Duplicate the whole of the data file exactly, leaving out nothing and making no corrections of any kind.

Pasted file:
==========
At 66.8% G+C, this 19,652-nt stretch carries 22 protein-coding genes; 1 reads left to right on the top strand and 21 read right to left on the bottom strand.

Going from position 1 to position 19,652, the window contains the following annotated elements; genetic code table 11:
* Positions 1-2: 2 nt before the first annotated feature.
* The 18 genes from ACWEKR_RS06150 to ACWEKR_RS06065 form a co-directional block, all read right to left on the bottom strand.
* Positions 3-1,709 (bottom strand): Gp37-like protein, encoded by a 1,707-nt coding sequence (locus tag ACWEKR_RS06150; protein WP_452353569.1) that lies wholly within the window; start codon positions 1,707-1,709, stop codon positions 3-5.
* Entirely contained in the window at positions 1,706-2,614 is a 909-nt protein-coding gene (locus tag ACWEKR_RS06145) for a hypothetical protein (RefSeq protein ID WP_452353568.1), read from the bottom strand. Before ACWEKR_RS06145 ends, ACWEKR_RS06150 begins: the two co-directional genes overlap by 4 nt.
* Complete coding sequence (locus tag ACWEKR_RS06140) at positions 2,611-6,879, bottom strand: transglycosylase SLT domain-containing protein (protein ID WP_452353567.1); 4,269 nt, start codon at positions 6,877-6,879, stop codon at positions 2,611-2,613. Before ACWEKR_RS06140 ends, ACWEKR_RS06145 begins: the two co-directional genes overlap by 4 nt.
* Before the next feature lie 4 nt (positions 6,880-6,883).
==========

At 66.8% G+C, this 19,652-nt stretch carries 22 protein-coding genes; 1 reads left to right on the top strand and 21 read right to left on the bottom strand.

Going from position 1 to position 19,652, the window contains the following annotated elements; genetic code table 11:
* Positions 1-2: 2 nt before the first annotated feature.
* The 18 genes from ACWEKR_RS06150 to ACWEKR_RS06065 form a co-directional block, all read right to left on the bottom strand.
* Positions 3-1,709 (bottom strand): Gp37-like protein, encoded by a 1,707-nt coding sequence (locus tag ACWEKR_RS06150; protein WP_452353569.1) that lies wholly within the window; start codon positions 1,707-1,709, stop codon positions 3-5.
* Entirely contained in the window at positions 1,706-2,614 is a 909-nt protein-coding gene (locus tag ACWEKR_RS06145) for a hypothetical protein (RefSeq protein ID WP_452353568.1), read from the bottom strand. Before ACWEKR_RS06145 ends, ACWEKR_RS06150 begins: the two co-directional genes overlap by 4 nt.
* Complete coding sequence (locus tag ACWEKR_RS06140) at positions 2,611-6,879, bottom strand: transglycosylase SLT domain-containing protein (protein ID WP_452353567.1); 4,269 nt, start codon at positions 6,877-6,879, stop codon at positions 2,611-2,613. Before ACWEKR_RS06140 ends, ACWEKR_RS06145 begins: the two co-directional genes overlap by 4 nt.
* Before the next feature lie 4 nt (positions 6,880-6,883).